The article set out below is a summary of information presented by Professor Lynk at his presentation given to the Public Service Alliance of Canada in September, 1999.
The footnotes from Professor Lynk's article have been removed from this publication. The Employer's Duty to Accommodate The essence of the duty is simple to state: Employers in Canada are required to make every reasonable effort, short of an undue hardship, to find an accommodation for an employee with a disability.
She alleged wrongful termination for various common law and statutory claims, including disability discrimination.
Specifically, the claim alleged a failure to “reasonably accommodate” her Crohn’s disease, and her medically certified off-duty use of marijuana to treat that illness.
The question remains, how should employers reconcile their internal policies with the laws requiring employers to accommodate employees with certain medical conditions? The Massachusetts’ Supreme Court recently became the highest court in the nation to apply a general disability anti-discrimination protection to medical marijuana use.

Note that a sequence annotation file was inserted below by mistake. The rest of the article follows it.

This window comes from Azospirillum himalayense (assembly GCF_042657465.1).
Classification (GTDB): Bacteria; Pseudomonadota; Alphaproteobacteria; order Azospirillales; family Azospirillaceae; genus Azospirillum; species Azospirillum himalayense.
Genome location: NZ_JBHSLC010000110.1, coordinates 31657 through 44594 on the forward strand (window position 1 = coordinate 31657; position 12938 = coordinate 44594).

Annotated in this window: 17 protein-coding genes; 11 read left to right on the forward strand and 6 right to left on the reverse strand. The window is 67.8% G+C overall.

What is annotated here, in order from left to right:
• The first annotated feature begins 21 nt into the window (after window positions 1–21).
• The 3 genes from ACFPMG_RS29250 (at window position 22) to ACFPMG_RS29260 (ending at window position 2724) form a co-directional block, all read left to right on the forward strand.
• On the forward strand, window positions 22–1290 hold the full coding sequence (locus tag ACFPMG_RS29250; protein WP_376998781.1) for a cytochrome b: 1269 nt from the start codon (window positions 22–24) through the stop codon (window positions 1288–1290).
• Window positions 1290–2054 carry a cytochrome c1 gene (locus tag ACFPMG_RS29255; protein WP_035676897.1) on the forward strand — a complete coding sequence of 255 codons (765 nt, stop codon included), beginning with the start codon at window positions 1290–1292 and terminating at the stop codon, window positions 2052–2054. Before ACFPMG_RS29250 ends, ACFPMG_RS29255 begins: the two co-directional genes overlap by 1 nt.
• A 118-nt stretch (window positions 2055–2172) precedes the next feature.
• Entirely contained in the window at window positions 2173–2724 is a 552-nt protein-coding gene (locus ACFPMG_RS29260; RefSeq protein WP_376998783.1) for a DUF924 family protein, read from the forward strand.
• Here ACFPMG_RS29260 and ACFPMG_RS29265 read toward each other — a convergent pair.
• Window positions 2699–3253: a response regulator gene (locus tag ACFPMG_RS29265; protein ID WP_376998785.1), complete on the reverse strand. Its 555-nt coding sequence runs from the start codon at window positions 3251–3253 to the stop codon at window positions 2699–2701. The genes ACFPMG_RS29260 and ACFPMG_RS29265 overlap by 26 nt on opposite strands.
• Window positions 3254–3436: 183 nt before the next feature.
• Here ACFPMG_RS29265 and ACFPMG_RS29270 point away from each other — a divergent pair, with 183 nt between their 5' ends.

In , an entry-level sales and marketing employee filed suit after she was terminated for failing a mandatory employee drug test.
That is, the hospital was required to determine if those lighter duties performed by all nurses in the unit could be re-assembled into a specific light-duty position for the grievor. The employee, a quality control inspector who worked with acids and caustics, suffered from severe epileptic seizures. With the available medical evidence indicating that future severe seizures were unavoidable, the employer terminated the employee for safety reasons.
Prior to reacting to an employee’s marijuana use, employers are well advised to consult with counsel.
Editor's Note: Editor's Note: Michael Lynk is a professor of law at the University of Western Ontario.
These two decisions reverse the previous case-law in this area, including decisions from Colorado and Washington, where the courts dismissed complaints brought by medical marijuana users who had been terminated for drug use.
Employers in all jurisdictions should monitor these issues since the case-law is changing rapidly.